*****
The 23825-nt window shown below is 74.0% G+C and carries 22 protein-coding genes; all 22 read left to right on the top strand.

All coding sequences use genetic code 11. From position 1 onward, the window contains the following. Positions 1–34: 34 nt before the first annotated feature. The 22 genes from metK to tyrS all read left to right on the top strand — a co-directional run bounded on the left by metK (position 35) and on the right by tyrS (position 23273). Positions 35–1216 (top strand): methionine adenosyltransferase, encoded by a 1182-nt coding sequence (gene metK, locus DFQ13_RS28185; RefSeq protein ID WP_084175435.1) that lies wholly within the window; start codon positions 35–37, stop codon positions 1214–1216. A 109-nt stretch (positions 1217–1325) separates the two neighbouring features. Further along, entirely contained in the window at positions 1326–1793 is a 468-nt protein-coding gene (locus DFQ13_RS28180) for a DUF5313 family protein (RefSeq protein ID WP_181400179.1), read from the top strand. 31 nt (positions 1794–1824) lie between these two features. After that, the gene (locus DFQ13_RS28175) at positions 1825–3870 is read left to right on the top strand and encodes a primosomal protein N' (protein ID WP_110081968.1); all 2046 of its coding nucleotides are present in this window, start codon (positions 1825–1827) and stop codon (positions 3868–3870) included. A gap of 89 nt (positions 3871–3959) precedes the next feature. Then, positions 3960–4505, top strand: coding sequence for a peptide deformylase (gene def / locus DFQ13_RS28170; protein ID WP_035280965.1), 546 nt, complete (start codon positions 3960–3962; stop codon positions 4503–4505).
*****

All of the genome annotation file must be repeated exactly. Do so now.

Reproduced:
The 23825-nt window shown below is 74.0% G+C and carries 22 protein-coding genes; all 22 read left to right on the top strand.

All coding sequences use genetic code 11. From position 1 onward, the window contains the following. Positions 1–34: 34 nt before the first annotated feature. The 22 genes from metK to tyrS all read left to right on the top strand — a co-directional run bounded on the left by metK (position 35) and on the right by tyrS (position 23273). Positions 35–1216 (top strand): methionine adenosyltransferase, encoded by a 1182-nt coding sequence (gene metK, locus DFQ13_RS28185; RefSeq protein ID WP_084175435.1) that lies wholly within the window; start codon positions 35–37, stop codon positions 1214–1216. A 109-nt stretch (positions 1217–1325) separates the two neighbouring features. Further along, entirely contained in the window at positions 1326–1793 is a 468-nt protein-coding gene (locus DFQ13_RS28180) for a DUF5313 family protein (RefSeq protein ID WP_181400179.1), read from the top strand. 31 nt (positions 1794–1824) lie between these two features. After that, the gene (locus DFQ13_RS28175) at positions 1825–3870 is read left to right on the top strand and encodes a primosomal protein N' (protein ID WP_110081968.1); all 2046 of its coding nucleotides are present in this window, start codon (positions 1825–1827) and stop codon (positions 3868–3870) included. A gap of 89 nt (positions 3871–3959) precedes the next feature. Then, positions 3960–4505, top strand: coding sequence for a peptide deformylase (gene def / locus DFQ13_RS28170; protein ID WP_035280965.1), 546 nt, complete (start codon positions 3960–3962; stop codon positions 4503–4505).